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My Happiness Recipe

by Marissa on August 22, 2010

Every year around mid-August, I get the end-of-summer blahs and this weekend’s hazy, rainy weather didn’t do much to lift my spirits. Not only does the weather go through transitions between seasons, but so do our bodies. We often need to take time to shut down and recharge so we can prepare for cooler temperatures and heartier foods and that’s exactly how I spent my weekend – in a state of relaxation.

Somehow, all my relaxing got me thinking about happiness: although I consider myself a happy person, I haven’t felt particularly joyous this weekend. I’ve done a lot of reading on the topic of creating more happiness in ones life and have worked toward my own state of happiness in my ongoing efforts to live more in the present. Most of the work I’ve done and the books I’ve read take a spiritual approach to happiness. For instance, in The Power of Now, Eckhart Tolle says that one can create a happier life by living in the Now, transcending the ego to escape the analytical mind and releasing pre-conceived notions of the self. Similarly, the Dali Lama’s The Art of Happiness explores that happiness depends on the state of one’s mind rather than that of the external world.
Sure this approach works like a charm, but I’ve discovered that it can be difficult to transform one’s thinking and it certainly doesn’t happen overnight. In this case, you must dig deep to reach this level of spiritual enlightenment and retrain the mind to let go of the illusions and messages to which you may have spent most of your life identifying. If you can accomplish this mental feat, you’ll cultivate a long-term shift in how you see the world and be more at peace.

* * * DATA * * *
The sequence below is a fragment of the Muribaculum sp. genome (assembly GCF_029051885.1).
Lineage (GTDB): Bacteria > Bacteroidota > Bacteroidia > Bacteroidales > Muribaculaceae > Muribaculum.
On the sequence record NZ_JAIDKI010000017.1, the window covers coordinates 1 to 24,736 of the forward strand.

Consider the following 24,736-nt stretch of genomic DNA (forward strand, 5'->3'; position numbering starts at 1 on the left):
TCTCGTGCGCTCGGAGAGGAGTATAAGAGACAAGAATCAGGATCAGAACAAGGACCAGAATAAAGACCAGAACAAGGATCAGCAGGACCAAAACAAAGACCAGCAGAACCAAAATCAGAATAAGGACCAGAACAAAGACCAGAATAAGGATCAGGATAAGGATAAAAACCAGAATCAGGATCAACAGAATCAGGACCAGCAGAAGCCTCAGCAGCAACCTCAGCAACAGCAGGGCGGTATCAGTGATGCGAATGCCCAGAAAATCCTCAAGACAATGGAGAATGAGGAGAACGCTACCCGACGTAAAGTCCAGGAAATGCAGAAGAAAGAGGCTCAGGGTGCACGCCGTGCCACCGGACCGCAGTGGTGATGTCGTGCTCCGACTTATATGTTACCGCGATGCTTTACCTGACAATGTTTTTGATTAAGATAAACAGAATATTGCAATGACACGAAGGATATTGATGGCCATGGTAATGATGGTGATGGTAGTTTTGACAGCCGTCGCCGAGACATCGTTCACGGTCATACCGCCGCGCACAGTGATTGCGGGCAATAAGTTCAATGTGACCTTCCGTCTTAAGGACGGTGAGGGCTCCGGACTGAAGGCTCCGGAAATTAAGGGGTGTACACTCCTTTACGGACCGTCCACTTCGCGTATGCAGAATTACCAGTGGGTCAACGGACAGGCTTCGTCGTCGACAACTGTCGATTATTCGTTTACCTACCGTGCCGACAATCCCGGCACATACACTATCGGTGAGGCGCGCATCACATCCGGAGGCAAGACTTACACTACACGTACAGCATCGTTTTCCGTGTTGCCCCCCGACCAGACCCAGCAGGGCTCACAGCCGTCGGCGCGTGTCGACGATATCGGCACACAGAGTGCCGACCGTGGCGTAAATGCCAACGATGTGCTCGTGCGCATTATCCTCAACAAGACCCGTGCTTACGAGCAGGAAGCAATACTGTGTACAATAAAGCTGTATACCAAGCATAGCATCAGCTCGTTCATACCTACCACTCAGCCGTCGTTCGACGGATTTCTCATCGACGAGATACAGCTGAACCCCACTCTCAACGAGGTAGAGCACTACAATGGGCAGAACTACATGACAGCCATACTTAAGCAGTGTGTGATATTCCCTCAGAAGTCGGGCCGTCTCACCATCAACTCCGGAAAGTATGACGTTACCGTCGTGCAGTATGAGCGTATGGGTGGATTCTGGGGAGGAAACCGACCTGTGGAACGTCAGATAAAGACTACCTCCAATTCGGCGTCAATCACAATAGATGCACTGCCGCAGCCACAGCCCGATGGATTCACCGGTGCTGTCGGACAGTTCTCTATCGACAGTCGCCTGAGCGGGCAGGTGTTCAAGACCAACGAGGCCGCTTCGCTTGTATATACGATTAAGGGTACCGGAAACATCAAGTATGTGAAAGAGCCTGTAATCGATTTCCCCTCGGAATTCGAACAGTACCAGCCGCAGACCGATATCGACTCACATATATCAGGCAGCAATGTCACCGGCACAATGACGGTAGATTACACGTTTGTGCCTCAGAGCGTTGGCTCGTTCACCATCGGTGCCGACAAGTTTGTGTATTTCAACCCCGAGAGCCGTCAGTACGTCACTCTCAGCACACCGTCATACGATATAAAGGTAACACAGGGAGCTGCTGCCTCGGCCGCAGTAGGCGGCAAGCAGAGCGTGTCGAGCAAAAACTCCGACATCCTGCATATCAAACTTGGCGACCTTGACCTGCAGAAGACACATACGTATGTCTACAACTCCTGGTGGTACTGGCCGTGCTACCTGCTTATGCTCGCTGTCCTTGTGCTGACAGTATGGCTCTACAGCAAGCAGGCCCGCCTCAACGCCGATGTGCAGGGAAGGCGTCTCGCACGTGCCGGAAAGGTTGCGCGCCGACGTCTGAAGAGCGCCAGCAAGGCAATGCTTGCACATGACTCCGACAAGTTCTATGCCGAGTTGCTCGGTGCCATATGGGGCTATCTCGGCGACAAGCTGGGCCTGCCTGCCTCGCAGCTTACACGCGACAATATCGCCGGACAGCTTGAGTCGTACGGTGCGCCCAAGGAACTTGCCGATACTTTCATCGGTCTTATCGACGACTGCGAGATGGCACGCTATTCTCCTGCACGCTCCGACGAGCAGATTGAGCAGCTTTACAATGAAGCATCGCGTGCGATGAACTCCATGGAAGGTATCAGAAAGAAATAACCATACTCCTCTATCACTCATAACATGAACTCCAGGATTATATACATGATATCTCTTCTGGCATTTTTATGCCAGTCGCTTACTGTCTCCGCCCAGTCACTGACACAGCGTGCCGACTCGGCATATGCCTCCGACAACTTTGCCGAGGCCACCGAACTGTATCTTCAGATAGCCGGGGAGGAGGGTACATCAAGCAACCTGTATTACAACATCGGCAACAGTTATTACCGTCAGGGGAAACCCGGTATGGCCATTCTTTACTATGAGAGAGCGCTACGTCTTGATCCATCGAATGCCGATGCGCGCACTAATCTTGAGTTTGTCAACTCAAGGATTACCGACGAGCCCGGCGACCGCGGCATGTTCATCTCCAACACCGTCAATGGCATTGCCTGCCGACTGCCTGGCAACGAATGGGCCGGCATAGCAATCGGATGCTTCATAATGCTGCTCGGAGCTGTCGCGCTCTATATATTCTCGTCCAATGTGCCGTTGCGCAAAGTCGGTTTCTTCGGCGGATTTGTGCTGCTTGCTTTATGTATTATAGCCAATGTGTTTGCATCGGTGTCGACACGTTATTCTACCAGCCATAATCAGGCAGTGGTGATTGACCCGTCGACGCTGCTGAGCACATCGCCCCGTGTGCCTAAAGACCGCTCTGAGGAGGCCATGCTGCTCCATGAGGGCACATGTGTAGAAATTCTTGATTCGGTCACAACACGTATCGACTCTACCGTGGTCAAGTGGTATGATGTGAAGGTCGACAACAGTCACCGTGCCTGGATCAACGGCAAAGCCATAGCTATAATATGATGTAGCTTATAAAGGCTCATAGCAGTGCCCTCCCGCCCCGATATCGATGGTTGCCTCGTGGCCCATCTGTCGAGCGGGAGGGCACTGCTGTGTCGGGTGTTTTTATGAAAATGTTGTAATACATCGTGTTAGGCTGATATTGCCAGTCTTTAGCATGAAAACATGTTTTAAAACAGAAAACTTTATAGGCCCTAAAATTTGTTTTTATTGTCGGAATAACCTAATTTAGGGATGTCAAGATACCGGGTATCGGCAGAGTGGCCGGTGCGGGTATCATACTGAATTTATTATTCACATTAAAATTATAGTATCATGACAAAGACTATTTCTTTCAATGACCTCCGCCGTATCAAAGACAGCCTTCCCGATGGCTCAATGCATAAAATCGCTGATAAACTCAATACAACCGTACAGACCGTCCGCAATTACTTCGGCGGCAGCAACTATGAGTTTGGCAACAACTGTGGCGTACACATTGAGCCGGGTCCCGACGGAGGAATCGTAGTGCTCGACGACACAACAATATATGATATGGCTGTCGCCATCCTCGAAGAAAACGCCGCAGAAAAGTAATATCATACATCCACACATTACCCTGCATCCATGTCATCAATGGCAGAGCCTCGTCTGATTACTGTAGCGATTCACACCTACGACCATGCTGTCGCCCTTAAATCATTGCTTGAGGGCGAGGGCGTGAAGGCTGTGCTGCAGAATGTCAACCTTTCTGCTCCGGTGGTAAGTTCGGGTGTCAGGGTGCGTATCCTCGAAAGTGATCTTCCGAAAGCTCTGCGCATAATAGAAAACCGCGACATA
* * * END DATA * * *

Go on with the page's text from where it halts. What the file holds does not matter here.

There are then the personal accounts of happiness that seem far more achievable in their tangible applications of joy like Elizabeth Gilbert’s Eat, Pray, Love and Gretchen Rubin’s The Happiness Project. In this case, happiness hinges far less on internal transformation as it does on external changes. Travel to a foreign country and learn a new language or eliminate clutter from a home and bask in the newfound happiness you’ve created. But how long does this more superficial version of happiness last? Probably only as long as you can enjoy the aftereffects and then you must move on to the next country or project to achieve that same level of happiness all over again.


Is one way better than the other? I don’t think so. My happiness recipe involves a little of each approach customized to my life. Here’s a taste of it:
  • Smile more often
  • Meditate or journal daily
  • Don’t take things personally
  • Keep my closet, papers, home and finances organized
  • Eat according to the seasons and how my body tells me to
  • Spread love, release fear
  • Recharge with time alone
  • Speak kindly to myself
  • Be authentic
  • Breathe deeply, chew thoroughly
  • Live in the moment and not for the future

What are the ingredients in your happiness recipe?

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